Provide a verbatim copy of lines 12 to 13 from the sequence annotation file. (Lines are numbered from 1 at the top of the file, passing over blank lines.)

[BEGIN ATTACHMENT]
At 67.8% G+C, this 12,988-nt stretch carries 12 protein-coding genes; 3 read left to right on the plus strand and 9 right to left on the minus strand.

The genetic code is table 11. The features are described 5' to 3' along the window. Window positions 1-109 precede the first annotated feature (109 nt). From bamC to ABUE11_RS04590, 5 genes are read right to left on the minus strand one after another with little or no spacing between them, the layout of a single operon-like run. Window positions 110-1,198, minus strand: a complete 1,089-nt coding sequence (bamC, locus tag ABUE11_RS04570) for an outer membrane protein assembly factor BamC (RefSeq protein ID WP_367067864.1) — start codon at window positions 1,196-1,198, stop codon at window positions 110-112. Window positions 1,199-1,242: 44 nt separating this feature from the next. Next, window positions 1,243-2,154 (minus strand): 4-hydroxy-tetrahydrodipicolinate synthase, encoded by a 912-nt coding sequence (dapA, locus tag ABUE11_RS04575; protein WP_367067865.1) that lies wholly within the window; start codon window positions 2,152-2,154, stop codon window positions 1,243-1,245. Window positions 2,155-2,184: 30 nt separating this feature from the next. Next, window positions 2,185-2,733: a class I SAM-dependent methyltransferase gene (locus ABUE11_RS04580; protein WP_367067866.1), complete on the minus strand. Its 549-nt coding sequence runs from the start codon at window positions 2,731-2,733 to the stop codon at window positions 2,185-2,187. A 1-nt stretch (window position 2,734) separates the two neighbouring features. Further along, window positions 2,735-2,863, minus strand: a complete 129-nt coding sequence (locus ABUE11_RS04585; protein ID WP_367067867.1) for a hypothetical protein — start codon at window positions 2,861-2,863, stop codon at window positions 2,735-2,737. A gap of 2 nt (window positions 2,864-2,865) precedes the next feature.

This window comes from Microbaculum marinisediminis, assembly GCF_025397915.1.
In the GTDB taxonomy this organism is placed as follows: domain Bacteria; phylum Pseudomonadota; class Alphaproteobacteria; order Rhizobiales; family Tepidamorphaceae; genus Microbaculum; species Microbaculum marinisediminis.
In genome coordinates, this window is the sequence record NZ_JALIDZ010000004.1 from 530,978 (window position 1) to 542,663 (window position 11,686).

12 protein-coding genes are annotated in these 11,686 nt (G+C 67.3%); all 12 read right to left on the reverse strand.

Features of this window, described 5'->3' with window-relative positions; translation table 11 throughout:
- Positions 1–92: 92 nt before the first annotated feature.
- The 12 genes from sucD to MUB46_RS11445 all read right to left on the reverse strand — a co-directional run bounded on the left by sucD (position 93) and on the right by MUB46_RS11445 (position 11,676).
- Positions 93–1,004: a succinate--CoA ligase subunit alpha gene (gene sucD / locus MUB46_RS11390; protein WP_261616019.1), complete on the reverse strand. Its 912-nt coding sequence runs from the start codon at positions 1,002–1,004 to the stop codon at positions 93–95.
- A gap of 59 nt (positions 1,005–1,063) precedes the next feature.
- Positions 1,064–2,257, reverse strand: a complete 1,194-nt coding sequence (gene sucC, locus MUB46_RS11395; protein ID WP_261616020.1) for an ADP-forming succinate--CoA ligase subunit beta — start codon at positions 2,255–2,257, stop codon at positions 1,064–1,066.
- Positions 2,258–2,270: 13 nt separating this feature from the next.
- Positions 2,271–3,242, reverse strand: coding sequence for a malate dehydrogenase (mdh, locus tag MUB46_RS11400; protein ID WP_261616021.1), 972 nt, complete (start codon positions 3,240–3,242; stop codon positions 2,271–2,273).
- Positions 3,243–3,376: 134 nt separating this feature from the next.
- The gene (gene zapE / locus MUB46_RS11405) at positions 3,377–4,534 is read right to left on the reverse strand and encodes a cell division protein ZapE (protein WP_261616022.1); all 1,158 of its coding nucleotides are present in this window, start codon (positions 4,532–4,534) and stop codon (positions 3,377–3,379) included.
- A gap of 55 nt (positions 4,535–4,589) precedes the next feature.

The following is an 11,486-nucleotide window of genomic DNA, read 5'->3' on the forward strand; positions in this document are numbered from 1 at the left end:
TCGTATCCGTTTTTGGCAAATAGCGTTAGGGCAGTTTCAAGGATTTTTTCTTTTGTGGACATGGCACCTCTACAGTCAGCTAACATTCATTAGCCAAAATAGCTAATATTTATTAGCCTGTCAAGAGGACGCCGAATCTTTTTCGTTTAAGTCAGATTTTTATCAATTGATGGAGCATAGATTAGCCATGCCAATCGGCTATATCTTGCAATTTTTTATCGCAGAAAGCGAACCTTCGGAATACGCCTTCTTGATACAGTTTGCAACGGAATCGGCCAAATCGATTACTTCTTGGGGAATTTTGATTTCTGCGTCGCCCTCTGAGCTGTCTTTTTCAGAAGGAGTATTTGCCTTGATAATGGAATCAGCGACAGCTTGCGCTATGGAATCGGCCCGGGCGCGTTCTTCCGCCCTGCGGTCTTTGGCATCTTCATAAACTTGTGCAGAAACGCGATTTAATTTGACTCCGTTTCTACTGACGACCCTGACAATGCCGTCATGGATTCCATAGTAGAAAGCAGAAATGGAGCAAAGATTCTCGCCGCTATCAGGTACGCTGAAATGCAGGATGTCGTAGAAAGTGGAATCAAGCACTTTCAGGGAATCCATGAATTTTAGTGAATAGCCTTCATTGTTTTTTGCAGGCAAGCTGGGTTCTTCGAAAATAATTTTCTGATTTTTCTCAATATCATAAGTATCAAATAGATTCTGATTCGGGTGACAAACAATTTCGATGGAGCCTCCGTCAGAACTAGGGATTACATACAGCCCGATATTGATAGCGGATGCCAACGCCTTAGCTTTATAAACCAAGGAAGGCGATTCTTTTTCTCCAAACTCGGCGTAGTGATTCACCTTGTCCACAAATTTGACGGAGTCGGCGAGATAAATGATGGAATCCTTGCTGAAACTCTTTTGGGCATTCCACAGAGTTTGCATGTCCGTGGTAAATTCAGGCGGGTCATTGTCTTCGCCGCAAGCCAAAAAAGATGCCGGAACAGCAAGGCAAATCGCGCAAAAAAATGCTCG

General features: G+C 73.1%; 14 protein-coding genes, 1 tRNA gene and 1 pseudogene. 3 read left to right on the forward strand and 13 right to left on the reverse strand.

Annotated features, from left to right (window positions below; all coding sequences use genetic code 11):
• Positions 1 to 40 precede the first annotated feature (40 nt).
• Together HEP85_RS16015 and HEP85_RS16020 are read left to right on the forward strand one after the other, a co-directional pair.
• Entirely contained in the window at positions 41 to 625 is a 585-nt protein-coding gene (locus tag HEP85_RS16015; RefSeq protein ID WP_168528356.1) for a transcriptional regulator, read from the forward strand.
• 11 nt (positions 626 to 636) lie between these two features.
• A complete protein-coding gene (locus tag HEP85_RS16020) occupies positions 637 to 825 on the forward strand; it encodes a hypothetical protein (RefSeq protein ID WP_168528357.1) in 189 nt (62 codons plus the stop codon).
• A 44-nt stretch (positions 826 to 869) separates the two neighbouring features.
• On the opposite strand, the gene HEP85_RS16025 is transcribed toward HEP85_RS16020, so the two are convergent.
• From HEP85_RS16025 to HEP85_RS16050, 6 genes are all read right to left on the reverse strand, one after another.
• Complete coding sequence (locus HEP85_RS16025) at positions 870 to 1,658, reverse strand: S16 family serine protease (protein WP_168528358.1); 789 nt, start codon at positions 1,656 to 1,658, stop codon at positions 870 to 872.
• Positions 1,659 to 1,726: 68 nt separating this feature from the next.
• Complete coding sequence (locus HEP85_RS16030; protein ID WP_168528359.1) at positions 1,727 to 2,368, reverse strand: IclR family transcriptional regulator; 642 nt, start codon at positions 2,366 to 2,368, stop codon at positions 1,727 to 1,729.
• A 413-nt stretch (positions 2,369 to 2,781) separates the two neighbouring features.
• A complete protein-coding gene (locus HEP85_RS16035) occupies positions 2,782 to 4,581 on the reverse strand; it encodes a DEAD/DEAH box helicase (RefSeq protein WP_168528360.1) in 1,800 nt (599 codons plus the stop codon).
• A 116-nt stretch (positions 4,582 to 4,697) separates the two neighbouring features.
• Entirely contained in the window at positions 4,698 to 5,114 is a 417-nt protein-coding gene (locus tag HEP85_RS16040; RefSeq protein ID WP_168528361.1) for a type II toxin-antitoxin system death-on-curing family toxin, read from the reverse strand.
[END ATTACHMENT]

- Positions 1,064–2,257, reverse strand: a complete 1,194-nt coding sequence (gene sucC, locus MUB46_RS11395; protein ID WP_261616020.1) for an ADP-forming succinate--CoA ligase subunit beta — start codon at positions 2,255–2,257, stop codon at positions 1,064–1,066.
- Positions 2,258–2,270: 13 nt separating this feature from the next.